External Appearance

In terms of size, the Nightjar NJ520 appears just like any other modular ATX PSU. Its silver chassis is 160mm deep, making it suitable for all ATX compliant cases. It is however noticeable that the PSU lacks a fan. The sides of the Nightjar NJ520 are perforated and, as the warning label indicates, the top side of the chassis has to be facing upwards when it is installed in a case, as the cooling scheme relies on convection via passive airflow. This will not be a problem for most modern tower cases, as they have a PSU compartment at or near their bottom; however, it will most certainly be an issue with tower cases that have the PSU compartment above the motherboard tray, or with most desktop/HTPC cases.

The front side of the chassis has even more openings for passive airflow, as well as the modular cable connectors. The connectors are black and there is a legend printed on the chassis, although they are keyed and you cannot install a cable into the wrong connector. The rear side is similar to that of any other ATX PSU, with an AC cable plug, a small switch and a metallic sticker with the series name beneath it.

Internal Design

After looking inside the Nightjar NJ520, we quickly identified that it is a Seasonic design, the one Seasonic is using for their own Platinum 520W Fanless model. There is a very strong filtering stage, partially shielded, consisting of six Y capacitors, three X capacitors and three filtering inductors. There is also a relay, which cuts off the AC supply to the unit entirely once it is turned off, to minimize losses while the system is powered off.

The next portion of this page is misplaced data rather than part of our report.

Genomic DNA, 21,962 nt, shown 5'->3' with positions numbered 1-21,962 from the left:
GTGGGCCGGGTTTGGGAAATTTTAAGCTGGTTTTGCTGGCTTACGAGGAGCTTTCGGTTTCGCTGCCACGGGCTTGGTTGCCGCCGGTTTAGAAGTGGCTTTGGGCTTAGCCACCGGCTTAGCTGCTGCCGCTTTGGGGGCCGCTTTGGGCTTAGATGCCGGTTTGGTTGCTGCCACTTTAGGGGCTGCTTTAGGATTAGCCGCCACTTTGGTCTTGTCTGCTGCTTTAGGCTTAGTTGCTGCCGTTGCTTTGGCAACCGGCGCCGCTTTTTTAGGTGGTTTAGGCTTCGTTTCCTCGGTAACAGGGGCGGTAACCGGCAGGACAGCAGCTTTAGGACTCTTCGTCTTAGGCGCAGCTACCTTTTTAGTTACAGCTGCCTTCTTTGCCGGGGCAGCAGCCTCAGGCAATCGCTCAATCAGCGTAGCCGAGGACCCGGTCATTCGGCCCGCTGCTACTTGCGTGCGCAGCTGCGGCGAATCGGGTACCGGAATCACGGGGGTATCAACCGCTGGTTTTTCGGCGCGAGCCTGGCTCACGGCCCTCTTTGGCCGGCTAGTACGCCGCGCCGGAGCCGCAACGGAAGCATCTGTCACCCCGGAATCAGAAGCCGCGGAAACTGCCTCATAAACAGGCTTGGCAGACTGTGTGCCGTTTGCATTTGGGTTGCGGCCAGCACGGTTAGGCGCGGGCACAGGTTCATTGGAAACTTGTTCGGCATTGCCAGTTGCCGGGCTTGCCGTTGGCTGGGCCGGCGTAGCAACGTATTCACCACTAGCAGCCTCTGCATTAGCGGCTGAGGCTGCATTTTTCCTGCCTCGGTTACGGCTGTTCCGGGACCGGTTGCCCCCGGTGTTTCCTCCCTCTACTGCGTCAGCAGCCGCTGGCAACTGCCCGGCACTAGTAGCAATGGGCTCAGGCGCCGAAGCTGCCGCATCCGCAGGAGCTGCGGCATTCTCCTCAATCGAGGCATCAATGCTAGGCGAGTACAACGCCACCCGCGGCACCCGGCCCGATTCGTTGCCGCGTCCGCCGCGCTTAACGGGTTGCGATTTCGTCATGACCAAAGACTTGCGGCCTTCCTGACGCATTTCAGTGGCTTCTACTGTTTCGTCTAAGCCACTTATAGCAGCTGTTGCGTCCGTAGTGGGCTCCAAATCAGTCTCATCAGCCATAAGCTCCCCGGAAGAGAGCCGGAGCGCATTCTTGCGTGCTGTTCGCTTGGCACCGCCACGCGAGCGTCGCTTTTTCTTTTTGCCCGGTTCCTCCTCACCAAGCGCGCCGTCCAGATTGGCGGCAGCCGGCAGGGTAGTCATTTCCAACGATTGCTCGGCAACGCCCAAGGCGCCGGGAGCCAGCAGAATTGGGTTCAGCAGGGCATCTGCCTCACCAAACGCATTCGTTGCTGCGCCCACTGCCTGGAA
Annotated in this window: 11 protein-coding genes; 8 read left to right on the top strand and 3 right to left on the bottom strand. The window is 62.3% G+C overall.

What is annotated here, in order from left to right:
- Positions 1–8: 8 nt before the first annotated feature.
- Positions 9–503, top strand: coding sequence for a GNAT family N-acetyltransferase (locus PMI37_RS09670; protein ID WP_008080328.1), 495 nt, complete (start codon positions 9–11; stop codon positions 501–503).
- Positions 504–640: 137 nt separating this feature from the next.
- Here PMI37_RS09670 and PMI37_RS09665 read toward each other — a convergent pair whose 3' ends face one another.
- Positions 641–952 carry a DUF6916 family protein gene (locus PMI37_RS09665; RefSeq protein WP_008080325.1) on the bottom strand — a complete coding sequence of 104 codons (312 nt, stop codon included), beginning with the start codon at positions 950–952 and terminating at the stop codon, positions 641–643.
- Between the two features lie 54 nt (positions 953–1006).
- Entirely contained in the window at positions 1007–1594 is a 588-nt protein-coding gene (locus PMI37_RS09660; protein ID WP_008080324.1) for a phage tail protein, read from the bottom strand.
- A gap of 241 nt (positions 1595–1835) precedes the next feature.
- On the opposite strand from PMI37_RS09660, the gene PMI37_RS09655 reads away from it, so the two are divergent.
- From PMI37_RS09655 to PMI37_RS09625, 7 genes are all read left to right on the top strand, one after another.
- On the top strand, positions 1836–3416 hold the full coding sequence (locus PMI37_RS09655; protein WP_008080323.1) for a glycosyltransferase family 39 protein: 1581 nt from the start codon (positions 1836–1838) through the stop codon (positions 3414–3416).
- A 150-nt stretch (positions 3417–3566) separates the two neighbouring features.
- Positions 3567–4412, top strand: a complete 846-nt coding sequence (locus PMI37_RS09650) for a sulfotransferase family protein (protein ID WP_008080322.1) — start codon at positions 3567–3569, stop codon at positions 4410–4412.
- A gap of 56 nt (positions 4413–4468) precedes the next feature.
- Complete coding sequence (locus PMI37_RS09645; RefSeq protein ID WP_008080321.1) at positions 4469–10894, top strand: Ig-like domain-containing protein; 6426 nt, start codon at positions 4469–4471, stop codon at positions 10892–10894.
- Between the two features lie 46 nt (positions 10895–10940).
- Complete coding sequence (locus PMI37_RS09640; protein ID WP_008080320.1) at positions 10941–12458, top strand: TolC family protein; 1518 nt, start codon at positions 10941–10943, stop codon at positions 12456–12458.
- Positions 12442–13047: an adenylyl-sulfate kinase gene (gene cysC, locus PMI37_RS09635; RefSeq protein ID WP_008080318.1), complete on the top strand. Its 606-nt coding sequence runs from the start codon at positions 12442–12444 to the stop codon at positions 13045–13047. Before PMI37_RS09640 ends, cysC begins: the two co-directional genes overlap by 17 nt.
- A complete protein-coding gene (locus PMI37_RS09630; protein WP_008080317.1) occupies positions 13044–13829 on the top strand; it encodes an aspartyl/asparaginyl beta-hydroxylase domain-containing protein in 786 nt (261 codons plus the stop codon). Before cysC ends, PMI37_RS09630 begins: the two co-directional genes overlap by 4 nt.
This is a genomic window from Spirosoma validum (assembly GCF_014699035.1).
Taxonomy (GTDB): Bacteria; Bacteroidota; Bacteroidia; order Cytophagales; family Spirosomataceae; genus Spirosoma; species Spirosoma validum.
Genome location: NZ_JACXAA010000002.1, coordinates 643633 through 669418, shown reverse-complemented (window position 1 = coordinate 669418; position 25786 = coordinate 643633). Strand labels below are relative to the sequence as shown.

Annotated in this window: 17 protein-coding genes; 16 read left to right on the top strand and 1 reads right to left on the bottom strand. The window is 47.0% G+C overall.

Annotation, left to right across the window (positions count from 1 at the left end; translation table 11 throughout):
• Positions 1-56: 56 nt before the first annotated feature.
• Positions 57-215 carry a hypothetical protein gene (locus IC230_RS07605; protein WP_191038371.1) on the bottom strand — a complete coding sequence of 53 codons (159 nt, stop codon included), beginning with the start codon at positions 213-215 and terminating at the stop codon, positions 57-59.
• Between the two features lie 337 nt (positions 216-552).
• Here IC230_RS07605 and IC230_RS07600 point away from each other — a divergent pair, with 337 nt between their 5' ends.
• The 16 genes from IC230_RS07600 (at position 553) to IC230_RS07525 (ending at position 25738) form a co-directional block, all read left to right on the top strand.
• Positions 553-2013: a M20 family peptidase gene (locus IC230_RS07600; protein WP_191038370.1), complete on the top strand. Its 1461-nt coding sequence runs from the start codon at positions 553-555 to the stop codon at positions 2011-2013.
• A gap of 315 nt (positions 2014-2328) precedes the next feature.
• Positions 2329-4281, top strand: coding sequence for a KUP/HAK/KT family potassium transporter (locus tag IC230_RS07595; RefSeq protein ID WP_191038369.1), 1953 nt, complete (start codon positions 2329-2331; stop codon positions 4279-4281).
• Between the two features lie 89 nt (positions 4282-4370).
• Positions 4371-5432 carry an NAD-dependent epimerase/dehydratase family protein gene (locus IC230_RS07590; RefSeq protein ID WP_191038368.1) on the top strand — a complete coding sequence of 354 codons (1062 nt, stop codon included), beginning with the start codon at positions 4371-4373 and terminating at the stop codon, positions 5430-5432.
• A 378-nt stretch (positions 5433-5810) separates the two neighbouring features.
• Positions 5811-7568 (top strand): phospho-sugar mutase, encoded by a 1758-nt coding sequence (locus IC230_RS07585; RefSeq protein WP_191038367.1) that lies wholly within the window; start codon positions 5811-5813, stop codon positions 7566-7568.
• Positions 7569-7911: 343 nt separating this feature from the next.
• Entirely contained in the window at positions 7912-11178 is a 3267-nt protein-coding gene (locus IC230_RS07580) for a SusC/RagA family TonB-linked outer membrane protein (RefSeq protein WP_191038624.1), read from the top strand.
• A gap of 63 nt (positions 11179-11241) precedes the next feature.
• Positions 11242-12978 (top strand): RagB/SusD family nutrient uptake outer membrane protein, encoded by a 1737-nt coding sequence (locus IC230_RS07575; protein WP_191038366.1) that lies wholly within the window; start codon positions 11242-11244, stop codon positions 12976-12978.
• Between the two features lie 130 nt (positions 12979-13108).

Despite the low output of the unit, there are two parallel rectifying bridges mounted on their own heatsink. The active APFC components, two transistors and a diode, are on the large heatsink near the edge of the PCB. The primary inversion stage consists of four switching transistors, forming a full bridge topology. The 12V conversion stage components are cooled by the U-type heatsink seen on the secondary side of the transformer. Only a 12V line is generated; the minor 3.3V and 5V lines are converted from it via DC-to-DC circuits that are on the connector's board.

A Hitachi 330μF / 420V capacitor is present for the APFC circuit. All of the secondary capacitors, electrolytic and polymer alike, are supplied by Nippon Chemi-Con. The quality of the soldering is very good, although not the best that we have seen and with a few hand-made joints. Glue is used to strengthen the unit mechanically, improving its reliability and reducing the chance of high frequency vibrations (coil whine noise).  

Introduction, Packaging & Bundle Cold Test Results
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  • R3MF - Tuesday, July 8, 2014 - link

    i have an 8 year old Nightjar 300 that is still going strong. good units.
  • Chickenlicker - Tuesday, July 8, 2014 - link

    Good choice of a name for this unit given it's excellent aural performance. It is really unfortunate this little nocturnal bird called as nightjar is also famously recognized by it's other name "goatsucker".
  • Sabresiberian - Tuesday, July 8, 2014 - link

    It's good to see Silverstone use Seasonic as an OEM, or at least use a Seasonic design with the level of component quality we usually expect from Seasonic.